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Mr. Smarty Plants - Native plants for area shaded by crabapple in Philadelphia

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Friday - September 19, 2008

From: Philadelphia, PA
Region: Northeast
Topic: Shade Tolerant
Title: Native plants for area shaded by crabapple in Philadelphia
Answered by: Barbara Medford

QUESTION:

Can you recommend native plants about 4' tall to plant under a crabapple in the corner of a yard in front of a fence? Thank you.

ANSWER:

Since you did not say which species of crabapple you were growing, we chose the Malus coronaria (sweet crabapple), which has native distribution in Pennsylvania, as our example. We would recommend that you think first of the health of your crabapple tree before you make decisions on planting under it. The crabapple needs moist, well-draining soil. Members of the Malus genus are susceptible to a number of diseases, including fire blight and various types of fungus. The use of too much fertilizer around the tree will increase its susceptibility to fire blight. If you have plants under it that you fertilize frequently, while the tree may only need fertilizing every few years, this could be a problem for your tree. The prevention of fungus diseases includes keeping good air circulation and raking up fallen leaves which might harbor the fungus. Remember that the roots of a tree will ordinarily extend somewhat beyond the dripline of the tree, and that the majority of tree roots are in the upper 6 to 12 inches of the soil. Whatever digging, watering or fertilizing you do for the new plants will affect the crabapple, also.

Having said that, we will try to find some plants that might suit your purposes. Since the foliage of the crabapple is usually pretty open, we will assume that the plants underneath will be in part shade, which we consider to be 2 to 6 hours of sun.We think it preferable that you not have plants that will grow as tall as 6 ft., because this will reduce the air circulation.We will go to our Recommended Species section for Pennsylvania, and try to find plants that also need moist soil, can get by without very much sun, and won't interfere too much with your tree. You may make your own selections by Narrowing Your Search, searching on herbs for habit (or shrubs or ferns), part shade (2 to 6 hours of sun a day) and moist soil.We avoided any plants with poisonous parts.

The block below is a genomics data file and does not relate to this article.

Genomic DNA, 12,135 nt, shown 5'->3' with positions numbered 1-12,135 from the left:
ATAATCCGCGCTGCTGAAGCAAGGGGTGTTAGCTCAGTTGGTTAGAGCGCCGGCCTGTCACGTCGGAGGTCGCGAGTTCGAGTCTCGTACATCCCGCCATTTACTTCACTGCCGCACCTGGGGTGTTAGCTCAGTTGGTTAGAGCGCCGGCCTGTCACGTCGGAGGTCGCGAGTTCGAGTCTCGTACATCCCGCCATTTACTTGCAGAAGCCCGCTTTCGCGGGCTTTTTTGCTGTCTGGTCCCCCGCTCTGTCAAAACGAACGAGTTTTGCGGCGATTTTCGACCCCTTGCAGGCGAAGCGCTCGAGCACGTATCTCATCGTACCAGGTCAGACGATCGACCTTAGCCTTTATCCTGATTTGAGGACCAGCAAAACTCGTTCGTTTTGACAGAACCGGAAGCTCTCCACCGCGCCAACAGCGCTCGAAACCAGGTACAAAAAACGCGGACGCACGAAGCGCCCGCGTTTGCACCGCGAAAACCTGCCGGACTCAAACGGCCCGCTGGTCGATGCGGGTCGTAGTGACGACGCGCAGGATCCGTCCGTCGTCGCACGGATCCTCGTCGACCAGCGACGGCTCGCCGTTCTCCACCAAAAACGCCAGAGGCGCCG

Aquilegia canadensis (red columbine) - up to 2 ft. tall, perennial

Campanulastrum americanum (American bellflower) - 3-4 ft, annual, easy germination from seed

Claytonia caroliniana (Carolina springbeauty) - 4-12" stems, perennial

Conoclinium coelestinum (blue mistflower) - to 3: high, perennial, attracts butterflies

Delphinium tricorne (dwarf larkspur) - 12 to 30" perennial

Monarda didyma (scarlet beebalm) - 3 ft., perennial, attracts butterflies

Gaultheria procumbens (eastern teaberry) - low, woody groundcover, evergreen

Ceanothus americanus (New Jersey tea) - low, deciduous shrub, up to 3 ft. tall

Polystichum acrostichoides (Christmas fern) - 1 to 2 ft., evergreen, perennial

Athyrium filix-femina (common ladyfern) - 2-3 ft., perennial, deciduous

Botrychium virginianum (rattlesnake fern) - 3 ft., perennial, deciduous

Comptonia peregrina (sweet fern) - 2-4 ft., perennial, leaves aromatic when crushed

When you have found some plants you are interested in, go to our Native Plant Suppliers, type in your city and state in the Enter Search Location box, and you will get a list of native plant nurseries, seed suppliers, and landscape consultants in your general area.


Aquilegia canadensis

Campanulastrum americanum

Claytonia caroliniana

Conoclinium coelestinum

Delphinium tricorne

Monarda didyma

Gaultheria procumbens

Ceanothus americanus

Polystichum acrostichoides

Athyrium filix-femina

Botrychium virginianum

Comptonia peregrina

 

 

 

 

 

 

 

 

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